I remember a news story from a few months ago that reported the eventual degradation and obsoleteness of much of the technological equipment we use today, and that in the near future when we wish to look at all those pictures we’ve saved to our hard-drive, our “new” technology from today will have been replaced by something else that will not allow us access to our digital memories. I personally am happy with the many boxes of pictures I have compiled and the many shelves of books I have cherished and added to over the years.
    I believe that with research and teaching, the public will come to see an “old-fashioned” yearbook as an easier, more organized, and safer way to store school memories. Maybe for those of us with the expertise, it is our responsibility to ensure that the yearbook tradition “lives.”

  5. I think it is very important to keep the yearbook and school picture tradition alive. While I was on yearbook staff and had a lot of school spirit, I was always excited to see the final result! Even my friends who weren’t so involved with school had enthusiasm when they got their books signed or flipped through the page to find themselves in pictures.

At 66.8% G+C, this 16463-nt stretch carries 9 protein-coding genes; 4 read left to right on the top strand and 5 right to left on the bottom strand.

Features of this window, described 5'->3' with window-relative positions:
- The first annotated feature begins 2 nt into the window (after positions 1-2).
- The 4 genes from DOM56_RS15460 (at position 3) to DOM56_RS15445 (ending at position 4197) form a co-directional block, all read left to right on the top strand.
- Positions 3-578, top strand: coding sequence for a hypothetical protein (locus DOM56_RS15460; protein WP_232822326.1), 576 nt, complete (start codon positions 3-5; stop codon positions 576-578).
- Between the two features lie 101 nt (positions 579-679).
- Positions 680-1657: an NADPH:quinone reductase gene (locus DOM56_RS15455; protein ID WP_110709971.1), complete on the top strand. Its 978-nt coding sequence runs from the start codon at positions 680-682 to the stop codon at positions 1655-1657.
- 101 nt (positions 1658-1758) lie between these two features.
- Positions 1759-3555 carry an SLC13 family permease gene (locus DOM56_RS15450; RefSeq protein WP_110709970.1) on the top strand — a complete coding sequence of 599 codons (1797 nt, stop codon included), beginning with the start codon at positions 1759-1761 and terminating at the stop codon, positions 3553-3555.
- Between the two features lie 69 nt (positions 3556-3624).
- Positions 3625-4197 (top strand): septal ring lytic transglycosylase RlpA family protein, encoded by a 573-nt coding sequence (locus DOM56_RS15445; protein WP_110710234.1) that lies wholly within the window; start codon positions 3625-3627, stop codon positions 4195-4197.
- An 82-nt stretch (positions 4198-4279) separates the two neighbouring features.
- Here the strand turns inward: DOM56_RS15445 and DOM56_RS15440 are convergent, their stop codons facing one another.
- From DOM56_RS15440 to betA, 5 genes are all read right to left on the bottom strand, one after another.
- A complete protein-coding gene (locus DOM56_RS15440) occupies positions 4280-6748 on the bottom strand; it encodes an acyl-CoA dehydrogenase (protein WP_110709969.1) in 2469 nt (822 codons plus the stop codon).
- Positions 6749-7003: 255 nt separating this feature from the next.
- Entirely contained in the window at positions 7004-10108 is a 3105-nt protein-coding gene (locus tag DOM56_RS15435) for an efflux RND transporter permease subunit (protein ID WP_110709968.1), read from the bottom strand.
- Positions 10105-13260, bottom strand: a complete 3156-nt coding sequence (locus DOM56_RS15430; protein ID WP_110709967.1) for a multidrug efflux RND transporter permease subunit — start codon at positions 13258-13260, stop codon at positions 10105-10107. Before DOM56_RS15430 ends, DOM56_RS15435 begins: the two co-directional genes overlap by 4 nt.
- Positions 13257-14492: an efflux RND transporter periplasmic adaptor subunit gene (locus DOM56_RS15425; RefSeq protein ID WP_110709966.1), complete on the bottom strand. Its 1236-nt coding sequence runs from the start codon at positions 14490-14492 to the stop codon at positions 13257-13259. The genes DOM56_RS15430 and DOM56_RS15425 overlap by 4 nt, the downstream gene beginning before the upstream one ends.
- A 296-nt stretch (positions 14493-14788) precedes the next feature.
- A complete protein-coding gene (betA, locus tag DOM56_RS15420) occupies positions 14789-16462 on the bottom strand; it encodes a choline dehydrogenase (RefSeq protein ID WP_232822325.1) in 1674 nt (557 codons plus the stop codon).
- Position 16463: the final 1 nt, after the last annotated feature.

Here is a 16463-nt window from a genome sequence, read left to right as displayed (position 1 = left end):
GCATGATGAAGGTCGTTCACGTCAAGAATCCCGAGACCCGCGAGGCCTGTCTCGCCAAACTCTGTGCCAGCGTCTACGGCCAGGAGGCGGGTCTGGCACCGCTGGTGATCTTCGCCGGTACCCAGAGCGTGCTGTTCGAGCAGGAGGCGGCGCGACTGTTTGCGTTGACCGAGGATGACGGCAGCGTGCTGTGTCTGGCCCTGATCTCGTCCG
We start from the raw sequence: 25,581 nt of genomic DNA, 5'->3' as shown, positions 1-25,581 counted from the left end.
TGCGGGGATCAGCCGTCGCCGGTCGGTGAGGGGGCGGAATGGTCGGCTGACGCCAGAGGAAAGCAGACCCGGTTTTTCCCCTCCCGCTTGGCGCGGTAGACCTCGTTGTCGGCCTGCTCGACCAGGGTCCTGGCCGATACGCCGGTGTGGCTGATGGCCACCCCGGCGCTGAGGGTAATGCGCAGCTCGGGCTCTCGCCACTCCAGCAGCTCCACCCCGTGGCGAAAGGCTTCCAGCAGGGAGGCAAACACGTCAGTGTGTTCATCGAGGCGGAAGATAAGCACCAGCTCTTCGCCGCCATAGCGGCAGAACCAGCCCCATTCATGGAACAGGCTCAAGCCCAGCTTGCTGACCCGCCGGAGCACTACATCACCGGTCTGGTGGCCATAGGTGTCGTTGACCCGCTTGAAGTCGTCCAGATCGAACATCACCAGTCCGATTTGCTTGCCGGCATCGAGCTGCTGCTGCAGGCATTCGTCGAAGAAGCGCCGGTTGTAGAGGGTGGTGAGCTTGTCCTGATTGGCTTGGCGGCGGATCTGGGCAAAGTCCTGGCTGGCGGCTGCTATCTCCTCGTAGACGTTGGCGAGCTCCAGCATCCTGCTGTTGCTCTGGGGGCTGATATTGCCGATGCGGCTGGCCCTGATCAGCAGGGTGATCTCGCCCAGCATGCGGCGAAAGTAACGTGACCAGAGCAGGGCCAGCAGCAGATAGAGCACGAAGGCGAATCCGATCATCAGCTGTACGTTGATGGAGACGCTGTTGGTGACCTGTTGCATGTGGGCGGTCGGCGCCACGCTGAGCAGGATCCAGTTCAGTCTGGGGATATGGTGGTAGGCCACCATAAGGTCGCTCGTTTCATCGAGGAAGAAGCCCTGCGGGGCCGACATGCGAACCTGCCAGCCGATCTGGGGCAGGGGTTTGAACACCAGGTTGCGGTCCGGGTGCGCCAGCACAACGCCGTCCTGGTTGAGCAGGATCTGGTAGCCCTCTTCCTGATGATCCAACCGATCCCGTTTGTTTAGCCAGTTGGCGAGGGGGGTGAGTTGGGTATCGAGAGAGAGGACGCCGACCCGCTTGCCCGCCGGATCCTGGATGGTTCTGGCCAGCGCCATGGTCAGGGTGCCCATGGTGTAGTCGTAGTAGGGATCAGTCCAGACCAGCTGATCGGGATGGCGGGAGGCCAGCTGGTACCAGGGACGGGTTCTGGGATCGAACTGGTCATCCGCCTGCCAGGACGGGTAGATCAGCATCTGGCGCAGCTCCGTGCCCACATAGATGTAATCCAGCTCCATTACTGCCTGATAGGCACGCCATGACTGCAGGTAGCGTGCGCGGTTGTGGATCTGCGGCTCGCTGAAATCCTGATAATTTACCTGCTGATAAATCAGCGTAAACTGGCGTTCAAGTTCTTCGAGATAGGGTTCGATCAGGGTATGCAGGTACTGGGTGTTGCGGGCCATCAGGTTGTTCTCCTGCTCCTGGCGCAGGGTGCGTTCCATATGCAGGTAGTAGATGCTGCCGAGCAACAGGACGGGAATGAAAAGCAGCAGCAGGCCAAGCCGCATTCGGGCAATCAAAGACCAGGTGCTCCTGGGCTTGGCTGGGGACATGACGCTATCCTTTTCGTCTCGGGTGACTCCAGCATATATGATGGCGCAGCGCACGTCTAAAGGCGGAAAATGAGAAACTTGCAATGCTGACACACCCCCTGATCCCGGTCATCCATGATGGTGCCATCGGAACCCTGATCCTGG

I think it would be beneficial to provide the technology piece as an option to entice more students to purchase. Although, I agree that it is still easier just to flip through a yearbook, then through thousands of photos.
    Also, I agree that this would be a great opportunity to teach the value of a dollar and the concept of saving. I think it is never too early, or too late to learn that lesson. Students could work to earn money to pay for their own books. Then, they may hold some personal bond to the book since they worked to earn it, rather that just have it handed over.